Care InstructionsWash in cold water, gentle cycle. Hang to dryMachine wash warm. Hang to dry. Machine wash at or below 30°C. Hang to Dry
Low Light VisibilityLight Loop Attachment for “The Beacon”,
Reflective Trim
Multiple reflectors, luminous intensity 400-450 lx/m2Reflective printing
Weather-proofnessWater-repellant DWR finish and weather-guarded zipper“Waterproof”, laminated fabric. Taped seams. Windproof and water-repellent shell; Waterproof rating: 10.000 mm

Drainage holes in chest panel
Sizing6 sizes from XXSmall to XLarge based on chest circumference.
Chest circumference sizes 13 inches to 42 inches.
16 sizes based on back length. From 8 inches to 32 inches with a few sizes designed for odd-shaped dogs like Dachshunds and French Bulldogs. Yes
+ A leash portal for a collar attachment
AdjustabilityAdjust around the neck and waist.Adjusts around the neck (in two places) and waist. There is also a back length adjustment point.Adjusts around neck and waist. There is also a back length adjustment point.
Leash Portal
(for harness)
+ a leash portal for a collar attachment
Colors-Twilight Gray
-Red Sumac
*At the time of writing this post, around $130
*At the time of writing this post, around $90
*At the time of writing this post, around $130

Warmth Comparison

Alright, now we come to potentially the most important aspect of these winter jackets. How warm will they keep your dog?

To determine how warm these coats are, I bought a couple of temperature sensors and attached them to Glia’s flagline harness. I place one on the back of her harness and a second on her chest. I carried a third sensor that was not covered to help record the ambient temperature.

For all of these tests, Glia wore a jacket over the harness and the leash was attached through the leash portal of the harness.


For the chart below, I am going to record the nadir (lowest) temperature recording from each walk. Unfortunately (or fortunately depending on your viewpoint), it was a fairly warm winter, so I didn’t get out for any walks in subzero temperatures.

Date/DurationHarnessAmbient TempBack SensorChest Sensor
1/7/23- ~ 20 minutesRuffwear Furness30.6°F58.2°F55.7°F
1/8/23-~40 minutesRuffwear Furness28.8°F57.3°F52.8°F
1/9/23- ~40 minutesHurtta Expedition Parka30.2°F53.6°F41.7°F
1/10/23 – ~25 minutesNon-stop Dogwear Glacier Jacket 2.029.9°F54.5°F41.0°F
1/10/23 – ~25 minutesNon-stop Dogwear Glacier Jacket 2.032.5°F55.5°F44.6°F

And then just out of curiosity, I compared the warmest coat (the Ruffwear Furness Jacket) to my own coat

Date/DurationHarnessAmbient TempBack SensorMy Sensor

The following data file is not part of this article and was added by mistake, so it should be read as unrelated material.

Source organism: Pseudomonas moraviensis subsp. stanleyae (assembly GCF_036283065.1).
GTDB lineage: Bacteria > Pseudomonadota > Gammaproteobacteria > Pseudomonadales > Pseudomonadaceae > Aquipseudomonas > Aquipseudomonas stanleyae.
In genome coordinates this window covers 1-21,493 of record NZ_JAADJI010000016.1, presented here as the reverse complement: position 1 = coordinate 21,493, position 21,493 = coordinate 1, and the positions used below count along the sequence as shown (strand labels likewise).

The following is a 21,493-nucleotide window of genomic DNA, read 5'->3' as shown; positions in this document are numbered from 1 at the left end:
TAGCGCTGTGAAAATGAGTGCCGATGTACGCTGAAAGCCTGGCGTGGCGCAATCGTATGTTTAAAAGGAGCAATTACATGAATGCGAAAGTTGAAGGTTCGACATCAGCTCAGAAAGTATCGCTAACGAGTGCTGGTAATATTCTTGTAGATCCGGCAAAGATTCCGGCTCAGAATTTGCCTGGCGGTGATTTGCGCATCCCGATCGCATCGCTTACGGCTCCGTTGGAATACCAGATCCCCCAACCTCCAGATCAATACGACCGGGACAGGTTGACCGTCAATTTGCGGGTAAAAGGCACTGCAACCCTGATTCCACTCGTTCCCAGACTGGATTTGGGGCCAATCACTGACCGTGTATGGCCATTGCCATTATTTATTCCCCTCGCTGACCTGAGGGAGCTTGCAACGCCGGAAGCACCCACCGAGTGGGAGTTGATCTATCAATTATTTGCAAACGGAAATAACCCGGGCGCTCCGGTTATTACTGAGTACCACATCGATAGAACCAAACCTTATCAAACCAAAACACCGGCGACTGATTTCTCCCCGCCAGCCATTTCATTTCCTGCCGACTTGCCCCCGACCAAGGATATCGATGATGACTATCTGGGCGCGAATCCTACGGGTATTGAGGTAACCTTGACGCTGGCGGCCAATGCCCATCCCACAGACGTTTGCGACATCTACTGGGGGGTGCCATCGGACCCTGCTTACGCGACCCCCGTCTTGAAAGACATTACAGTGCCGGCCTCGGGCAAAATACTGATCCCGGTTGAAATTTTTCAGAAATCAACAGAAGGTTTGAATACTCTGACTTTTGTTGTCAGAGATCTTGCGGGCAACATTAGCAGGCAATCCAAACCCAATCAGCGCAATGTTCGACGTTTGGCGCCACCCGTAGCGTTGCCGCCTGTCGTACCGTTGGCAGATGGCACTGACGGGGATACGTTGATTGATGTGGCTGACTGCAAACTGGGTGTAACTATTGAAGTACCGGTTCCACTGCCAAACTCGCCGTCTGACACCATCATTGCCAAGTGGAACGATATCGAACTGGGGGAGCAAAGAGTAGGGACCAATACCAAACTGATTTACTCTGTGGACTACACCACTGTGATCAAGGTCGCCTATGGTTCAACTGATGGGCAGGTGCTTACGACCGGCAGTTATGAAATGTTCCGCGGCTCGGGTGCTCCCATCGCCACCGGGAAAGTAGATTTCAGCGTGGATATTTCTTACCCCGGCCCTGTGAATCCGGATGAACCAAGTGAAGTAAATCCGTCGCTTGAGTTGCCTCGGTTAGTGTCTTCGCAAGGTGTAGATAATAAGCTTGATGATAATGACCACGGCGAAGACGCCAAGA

1/11/23 – ~50 minutesRuffwear Furness21.6°F53.6°F56.4°F
*Between my sweatshirt and jacket
1/11/23 – ~10 minutes77.5°F
*Moved sensor to underneath my sweatshirt
1/12/23 – ~20 minutesRuffwear Furness25.9°F57.2°F67.5°F
*In the pocket of my vest underneath my coat


While none of the jackets alone were as warm as my winter jacket + sweatshirt, the temperatures recorded from the back sensor were all fairly similar to the temperature between my sweatshirt and jacket. With a range of 53.6°F degrees to 58.2°F, all three of the jackets kept Glia’s back significantly warmer than ambient temperature. But the Ruffwear Furness was the warmest, followed by the Non-stop Dogwear Glacier Jacket 2.0.

The chest sensor is where the Ruffwear Furness stood out though. With the full chest panel with sleeves, the Ruffwear Furness kept Glia’s chest about 10°F warmer than either the Hurtta Expedition Parka or Non-Stop Dogwear Glacier Jacket 2.0 did.

So the winner of this warmth comparison is the Ruffwear Furness!

If you are ready to order a high-quality winter jacket for your dog, below are links to each jacket. *The Amazon and Ruffwear links are affiliate links and I may earn from qualifying purchases. I use money earned from this blog to buy more gear and fund more adventures.

Ruffwear Furness

Hurtta Expedition Parka

Non-Stop Dogwear Glacier 2.0 Jacket

Full Screenshot Data from the Temperature Sensors:

For those who are curious, here are screenshots of the temperature sensor data.

Jan 7th: Ruffwear Furness, Jan 8th: Ruffwear Furness

Jan 9th: Hurtta Expedition Parka

Jan 10th: Non-Stop Dog Wear Glacier 2.0 (harness hole was closer to sensor in this one)

Jan 11th: Furness Jacket for the back of the harness, but chest sensor under my coat (between coat and sweatshirt); then chest sensor under my sweatshirt (temp actually went up for this one)

Jan 12th: Furness Jacket for the back of the harness sensor, chest sensor in the pocket of my vest.


Kate is the writer of Pawsitively Intrepid. She has spent the last 9 years working full-time as a veterinarian, treating dogs and cats. But as of June 2023, she is taking a year to travel with her dog, volunteer, and work on some passion projects.